Economy Class: Survival Tactics

Forget about the Sumo wrestler in the middle seat and the fact that you spend more time at the baggage carousel than at dinner. Put it all aside for a while and come with me on a survivor’s guide through the air travel jungle.

The old joke about air travel resembling buses with wings has come true. In some cases, it doesn’t even begin to depict the aggravations that can seem to be inherent in flying the crowded skies.

Greyhound doesn’t lock you in a bus and strand you on a driveway for hours. You may have a long journey, but your knees will work once you arrive. You know, going in, that if you’re going to get hungry or thirsty, you’d better plan ahead. And you’ve probably never circled the city waiting for a freeway to open up so you can reach your destination.

The Mice Are Happy

The airlines say that they are trying to treat us better. We were recently mailed a card that depicted two mice, happily gathering morsels and proclaiming with happy faces: “Crumbs!” It is, of course, all a matter of perception and perspective.

Start with what appears to be one of the hardest things for most consumers to accomplish — effective complaints and consumer activism. The airlines are (generally) making a lot of money. As a sad result, they can afford a certain percentage of disgruntled passengers. They know, that in many cases, they have a “captive audience.” Leisure travelers may be able to say no to flying; most business travelers accept it as a fact of life.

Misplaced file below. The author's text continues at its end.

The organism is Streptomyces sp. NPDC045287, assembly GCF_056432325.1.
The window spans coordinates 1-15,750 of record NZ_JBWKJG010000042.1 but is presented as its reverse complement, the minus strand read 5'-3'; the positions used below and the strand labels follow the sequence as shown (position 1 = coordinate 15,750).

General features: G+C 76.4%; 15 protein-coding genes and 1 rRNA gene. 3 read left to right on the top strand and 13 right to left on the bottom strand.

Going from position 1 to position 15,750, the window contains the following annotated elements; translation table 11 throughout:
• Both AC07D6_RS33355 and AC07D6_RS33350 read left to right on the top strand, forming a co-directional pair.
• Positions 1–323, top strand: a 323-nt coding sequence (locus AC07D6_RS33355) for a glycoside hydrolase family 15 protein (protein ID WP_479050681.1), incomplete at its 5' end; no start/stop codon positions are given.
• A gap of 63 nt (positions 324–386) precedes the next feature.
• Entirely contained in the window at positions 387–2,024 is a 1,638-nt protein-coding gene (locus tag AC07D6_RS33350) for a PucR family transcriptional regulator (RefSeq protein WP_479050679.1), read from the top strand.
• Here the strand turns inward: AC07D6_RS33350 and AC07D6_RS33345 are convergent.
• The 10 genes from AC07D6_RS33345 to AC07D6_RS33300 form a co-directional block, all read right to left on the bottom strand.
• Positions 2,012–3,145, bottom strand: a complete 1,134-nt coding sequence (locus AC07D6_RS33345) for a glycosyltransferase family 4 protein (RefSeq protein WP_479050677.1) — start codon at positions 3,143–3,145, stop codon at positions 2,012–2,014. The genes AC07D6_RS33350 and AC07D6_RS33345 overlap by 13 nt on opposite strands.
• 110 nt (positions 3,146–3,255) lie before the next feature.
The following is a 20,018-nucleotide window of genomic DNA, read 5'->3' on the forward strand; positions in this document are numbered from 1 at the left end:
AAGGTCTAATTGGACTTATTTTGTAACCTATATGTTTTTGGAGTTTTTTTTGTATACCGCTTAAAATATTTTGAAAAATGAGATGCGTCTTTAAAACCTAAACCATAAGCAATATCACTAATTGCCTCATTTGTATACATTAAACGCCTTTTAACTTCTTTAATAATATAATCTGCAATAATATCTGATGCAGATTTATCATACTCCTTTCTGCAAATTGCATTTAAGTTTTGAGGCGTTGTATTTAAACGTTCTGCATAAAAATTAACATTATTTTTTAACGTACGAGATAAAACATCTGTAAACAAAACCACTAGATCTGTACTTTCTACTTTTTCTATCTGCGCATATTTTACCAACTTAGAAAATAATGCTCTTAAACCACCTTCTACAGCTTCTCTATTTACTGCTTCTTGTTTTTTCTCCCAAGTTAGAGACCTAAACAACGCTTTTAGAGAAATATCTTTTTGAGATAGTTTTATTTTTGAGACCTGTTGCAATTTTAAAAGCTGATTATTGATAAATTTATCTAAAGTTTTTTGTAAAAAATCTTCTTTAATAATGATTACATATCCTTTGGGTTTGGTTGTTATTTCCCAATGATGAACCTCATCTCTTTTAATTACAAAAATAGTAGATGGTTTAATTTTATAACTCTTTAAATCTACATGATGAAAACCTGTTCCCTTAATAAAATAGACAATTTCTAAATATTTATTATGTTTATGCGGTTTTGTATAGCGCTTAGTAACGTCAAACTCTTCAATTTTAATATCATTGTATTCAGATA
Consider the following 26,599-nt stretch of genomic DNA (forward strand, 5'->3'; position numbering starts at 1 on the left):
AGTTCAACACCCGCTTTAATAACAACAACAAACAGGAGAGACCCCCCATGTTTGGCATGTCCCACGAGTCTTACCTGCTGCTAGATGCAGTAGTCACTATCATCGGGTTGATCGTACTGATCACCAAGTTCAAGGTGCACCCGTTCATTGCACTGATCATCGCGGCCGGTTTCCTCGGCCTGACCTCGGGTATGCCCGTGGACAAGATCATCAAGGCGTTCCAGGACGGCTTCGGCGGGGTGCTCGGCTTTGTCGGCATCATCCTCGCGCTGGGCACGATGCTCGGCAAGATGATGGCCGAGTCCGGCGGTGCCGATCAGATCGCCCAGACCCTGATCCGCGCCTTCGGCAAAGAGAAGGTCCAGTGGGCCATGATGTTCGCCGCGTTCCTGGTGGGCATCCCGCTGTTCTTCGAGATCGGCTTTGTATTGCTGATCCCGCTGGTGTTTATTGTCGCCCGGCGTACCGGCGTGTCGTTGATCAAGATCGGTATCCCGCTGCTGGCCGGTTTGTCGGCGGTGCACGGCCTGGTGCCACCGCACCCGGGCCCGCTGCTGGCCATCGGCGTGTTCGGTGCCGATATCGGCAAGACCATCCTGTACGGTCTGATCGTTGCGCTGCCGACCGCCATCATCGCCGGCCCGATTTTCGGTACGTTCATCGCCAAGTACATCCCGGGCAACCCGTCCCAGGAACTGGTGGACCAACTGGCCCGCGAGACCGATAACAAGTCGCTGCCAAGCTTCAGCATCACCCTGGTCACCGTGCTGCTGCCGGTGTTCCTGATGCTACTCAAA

While certainly not your enemies, airlines are not your allies either. Their job is to make as much profit as possible. Part of your job, like it or not, is to make sure they do it with an acceptable measure of customer service.

You have three ways to hold them accountable. You can “vote with your wallet” and refuse giving your business to people who don’t deliver what they should deliver. Be aware of your air travel options and explore them.

Effectively Ranting

The second way is to complain effectively. Short of lowering your blood pressure, it does no good at all to detail your travails to an empathetic friend. Save some energy for complaining to the people who have the power to make changes. Set reasonable standards and, when they are violated, complain when the violation occurs and — if the situation is not resolved to your satisfaction — complain after the fact, in writing. Don’t let the airlines ignore you or try to pacify you with form letters. Your allies include the media and consumer watchdog organizations. If, on any given day, 10 percent of airline passengers who have been ill-treated, complained, change would occur.

The third way is government action. Any air traveler who does not have an easy-to-access record of how to contact the Department of Transportation (www.dot.gov) and the U.S. Congress Commerce, Science and Transportation Subcommittee (www.senate.gov/~commerce) is missing the boat. These days, you should probably be writing to them as often as you write to your mother. Can we counter the airline lobbyists? Yes — but it will take more of an effort than we have been making.

In the meantime, there are other things you can do to make air travel less aggravating. Fly on a cheap ticket The main bonus of flying at appreciable discount is the money it saves. A secondary bonus is a little less of a sting when you experience crowded conditions. In air travel, the single best way of getting what you pay for is to pay less.

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